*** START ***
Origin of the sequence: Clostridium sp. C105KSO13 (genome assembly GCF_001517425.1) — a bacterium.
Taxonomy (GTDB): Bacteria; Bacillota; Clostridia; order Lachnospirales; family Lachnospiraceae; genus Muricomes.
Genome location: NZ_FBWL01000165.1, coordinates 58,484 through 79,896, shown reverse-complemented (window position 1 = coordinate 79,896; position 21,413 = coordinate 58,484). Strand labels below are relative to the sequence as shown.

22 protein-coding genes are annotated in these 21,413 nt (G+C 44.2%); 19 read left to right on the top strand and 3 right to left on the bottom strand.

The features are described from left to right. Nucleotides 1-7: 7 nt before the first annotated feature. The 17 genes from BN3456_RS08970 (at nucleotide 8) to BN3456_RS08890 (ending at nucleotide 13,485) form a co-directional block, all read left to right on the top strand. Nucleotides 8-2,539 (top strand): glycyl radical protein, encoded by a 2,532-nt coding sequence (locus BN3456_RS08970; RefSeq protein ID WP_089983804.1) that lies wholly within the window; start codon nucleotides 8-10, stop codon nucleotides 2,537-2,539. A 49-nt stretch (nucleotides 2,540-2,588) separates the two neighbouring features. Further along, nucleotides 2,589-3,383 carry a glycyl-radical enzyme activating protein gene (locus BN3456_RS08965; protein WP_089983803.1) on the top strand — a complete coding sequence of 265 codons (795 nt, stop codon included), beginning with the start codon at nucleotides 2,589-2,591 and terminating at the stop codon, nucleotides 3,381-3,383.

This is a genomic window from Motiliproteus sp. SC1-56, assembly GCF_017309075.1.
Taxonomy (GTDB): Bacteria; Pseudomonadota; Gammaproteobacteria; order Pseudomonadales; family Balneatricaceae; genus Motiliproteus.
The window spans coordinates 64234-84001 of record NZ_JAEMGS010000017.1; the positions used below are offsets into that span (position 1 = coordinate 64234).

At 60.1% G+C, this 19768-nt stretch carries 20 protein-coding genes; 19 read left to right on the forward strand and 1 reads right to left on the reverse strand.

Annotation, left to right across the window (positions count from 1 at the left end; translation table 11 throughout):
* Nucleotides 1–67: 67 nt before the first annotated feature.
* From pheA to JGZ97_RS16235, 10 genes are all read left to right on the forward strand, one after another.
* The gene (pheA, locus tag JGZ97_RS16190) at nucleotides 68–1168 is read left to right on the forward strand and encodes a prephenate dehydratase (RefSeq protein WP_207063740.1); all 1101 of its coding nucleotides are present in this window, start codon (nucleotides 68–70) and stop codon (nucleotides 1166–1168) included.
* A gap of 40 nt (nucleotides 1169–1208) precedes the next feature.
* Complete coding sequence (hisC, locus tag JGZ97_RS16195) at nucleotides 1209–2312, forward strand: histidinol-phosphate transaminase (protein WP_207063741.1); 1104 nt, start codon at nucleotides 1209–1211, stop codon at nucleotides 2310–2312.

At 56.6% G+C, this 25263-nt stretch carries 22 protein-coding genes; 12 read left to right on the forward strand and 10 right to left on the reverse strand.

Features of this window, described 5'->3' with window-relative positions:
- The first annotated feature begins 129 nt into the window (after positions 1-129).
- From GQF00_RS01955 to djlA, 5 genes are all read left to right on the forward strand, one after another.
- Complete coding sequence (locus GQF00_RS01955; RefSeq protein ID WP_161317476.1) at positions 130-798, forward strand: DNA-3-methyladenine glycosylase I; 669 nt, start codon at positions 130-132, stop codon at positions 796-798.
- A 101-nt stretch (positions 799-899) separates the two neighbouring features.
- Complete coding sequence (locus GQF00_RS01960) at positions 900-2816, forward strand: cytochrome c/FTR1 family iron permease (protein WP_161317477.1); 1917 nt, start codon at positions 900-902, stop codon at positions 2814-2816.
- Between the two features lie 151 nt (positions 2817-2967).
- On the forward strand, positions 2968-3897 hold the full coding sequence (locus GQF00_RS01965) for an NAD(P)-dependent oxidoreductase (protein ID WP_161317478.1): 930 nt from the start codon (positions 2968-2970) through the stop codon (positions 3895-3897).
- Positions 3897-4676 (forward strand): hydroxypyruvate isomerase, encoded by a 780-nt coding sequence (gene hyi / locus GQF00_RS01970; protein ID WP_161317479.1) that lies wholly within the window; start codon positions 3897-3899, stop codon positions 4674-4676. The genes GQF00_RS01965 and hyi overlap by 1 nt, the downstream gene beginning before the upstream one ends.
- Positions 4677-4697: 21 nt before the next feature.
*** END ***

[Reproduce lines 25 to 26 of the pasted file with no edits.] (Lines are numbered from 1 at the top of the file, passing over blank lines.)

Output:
- Positions 3897-4676 (forward strand): hydroxypyruvate isomerase, encoded by a 780-nt coding sequence (gene hyi / locus GQF00_RS01970; protein ID WP_161317479.1) that lies wholly within the window; start codon positions 3897-3899, stop codon positions 4674-4676. The genes GQF00_RS01965 and hyi overlap by 1 nt, the downstream gene beginning before the upstream one ends.
- Positions 4677-4697: 21 nt before the next feature.